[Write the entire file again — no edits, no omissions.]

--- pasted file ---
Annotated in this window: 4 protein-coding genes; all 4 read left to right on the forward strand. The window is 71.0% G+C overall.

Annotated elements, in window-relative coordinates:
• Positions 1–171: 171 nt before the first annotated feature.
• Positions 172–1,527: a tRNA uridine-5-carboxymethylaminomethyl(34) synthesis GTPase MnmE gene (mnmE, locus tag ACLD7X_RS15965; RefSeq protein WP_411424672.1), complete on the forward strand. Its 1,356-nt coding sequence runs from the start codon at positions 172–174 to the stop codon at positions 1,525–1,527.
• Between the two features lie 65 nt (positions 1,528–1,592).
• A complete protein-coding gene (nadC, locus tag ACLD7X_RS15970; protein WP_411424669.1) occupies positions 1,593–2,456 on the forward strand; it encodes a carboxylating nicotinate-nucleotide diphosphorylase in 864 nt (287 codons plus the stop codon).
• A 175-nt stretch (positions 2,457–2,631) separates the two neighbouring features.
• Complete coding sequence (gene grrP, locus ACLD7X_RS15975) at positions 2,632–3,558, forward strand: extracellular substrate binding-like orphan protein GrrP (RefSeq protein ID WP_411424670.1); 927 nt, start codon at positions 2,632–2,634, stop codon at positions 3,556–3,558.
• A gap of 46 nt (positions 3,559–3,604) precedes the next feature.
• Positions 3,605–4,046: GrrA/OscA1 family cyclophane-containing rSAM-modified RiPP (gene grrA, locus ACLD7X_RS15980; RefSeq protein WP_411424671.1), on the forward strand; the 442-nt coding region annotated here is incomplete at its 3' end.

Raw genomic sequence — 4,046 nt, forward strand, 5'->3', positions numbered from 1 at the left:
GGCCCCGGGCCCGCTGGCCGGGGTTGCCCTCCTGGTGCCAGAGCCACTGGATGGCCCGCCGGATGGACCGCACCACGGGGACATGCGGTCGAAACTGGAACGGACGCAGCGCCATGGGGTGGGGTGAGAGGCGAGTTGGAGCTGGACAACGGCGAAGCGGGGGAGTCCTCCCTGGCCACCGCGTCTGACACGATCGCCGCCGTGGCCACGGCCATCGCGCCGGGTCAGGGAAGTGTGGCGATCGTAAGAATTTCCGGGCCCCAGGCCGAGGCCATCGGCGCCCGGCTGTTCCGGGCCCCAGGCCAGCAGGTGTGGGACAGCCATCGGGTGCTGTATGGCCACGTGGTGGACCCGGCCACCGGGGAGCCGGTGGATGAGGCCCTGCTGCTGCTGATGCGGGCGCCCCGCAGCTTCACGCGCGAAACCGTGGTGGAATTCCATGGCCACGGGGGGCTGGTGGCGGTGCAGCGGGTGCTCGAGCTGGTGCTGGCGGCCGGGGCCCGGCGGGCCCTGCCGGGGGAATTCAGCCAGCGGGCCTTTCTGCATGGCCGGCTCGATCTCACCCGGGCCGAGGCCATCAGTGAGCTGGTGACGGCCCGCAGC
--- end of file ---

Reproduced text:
Annotated in this window: 4 protein-coding genes; all 4 read left to right on the forward strand. The window is 71.0% G+C overall.

Annotated elements, in window-relative coordinates:
• Positions 1–171: 171 nt before the first annotated feature.
• Positions 172–1,527: a tRNA uridine-5-carboxymethylaminomethyl(34) synthesis GTPase MnmE gene (mnmE, locus tag ACLD7X_RS15965; RefSeq protein WP_411424672.1), complete on the forward strand. Its 1,356-nt coding sequence runs from the start codon at positions 172–174 to the stop codon at positions 1,525–1,527.
• Between the two features lie 65 nt (positions 1,528–1,592).
• A complete protein-coding gene (nadC, locus tag ACLD7X_RS15970; protein WP_411424669.1) occupies positions 1,593–2,456 on the forward strand; it encodes a carboxylating nicotinate-nucleotide diphosphorylase in 864 nt (287 codons plus the stop codon).
• A 175-nt stretch (positions 2,457–2,631) separates the two neighbouring features.
• Complete coding sequence (gene grrP, locus ACLD7X_RS15975) at positions 2,632–3,558, forward strand: extracellular substrate binding-like orphan protein GrrP (RefSeq protein ID WP_411424670.1); 927 nt, start codon at positions 2,632–2,634, stop codon at positions 3,556–3,558.
• A gap of 46 nt (positions 3,559–3,604) precedes the next feature.
• Positions 3,605–4,046: GrrA/OscA1 family cyclophane-containing rSAM-modified RiPP (gene grrA, locus ACLD7X_RS15980; RefSeq protein WP_411424671.1), on the forward strand; the 442-nt coding region annotated here is incomplete at its 3' end.

Raw genomic sequence — 4,046 nt, forward strand, 5'->3', positions numbered from 1 at the left:
GGCCCCGGGCCCGCTGGCCGGGGTTGCCCTCCTGGTGCCAGAGCCACTGGATGGCCCGCCGGATGGACCGCACCACGGGGACATGCGGTCGAAACTGGAACGGACGCAGCGCCATGGGGTGGGGTGAGAGGCGAGTTGGAGCTGGACAACGGCGAAGCGGGGGAGTCCTCCCTGGCCACCGCGTCTGACACGATCGCCGCCGTGGCCACGGCCATCGCGCCGGGTCAGGGAAGTGTGGCGATCGTAAGAATTTCCGGGCCCCAGGCCGAGGCCATCGGCGCCCGGCTGTTCCGGGCCCCAGGCCAGCAGGTGTGGGACAGCCATCGGGTGCTGTATGGCCACGTGGTGGACCCGGCCACCGGGGAGCCGGTGGATGAGGCCCTGCTGCTGCTGATGCGGGCGCCCCGCAGCTTCACGCGCGAAACCGTGGTGGAATTCCATGGCCACGGGGGGCTGGTGGCGGTGCAGCGGGTGCTCGAGCTGGTGCTGGCGGCCGGGGCCCGGCGGGCCCTGCCGGGGGAATTCAGCCAGCGGGCCTTTCTGCATGGCCGGCTCGATCTCACCCGGGCCGAGGCCATCAGTGAGCTGGTGACGGCCCGCAGC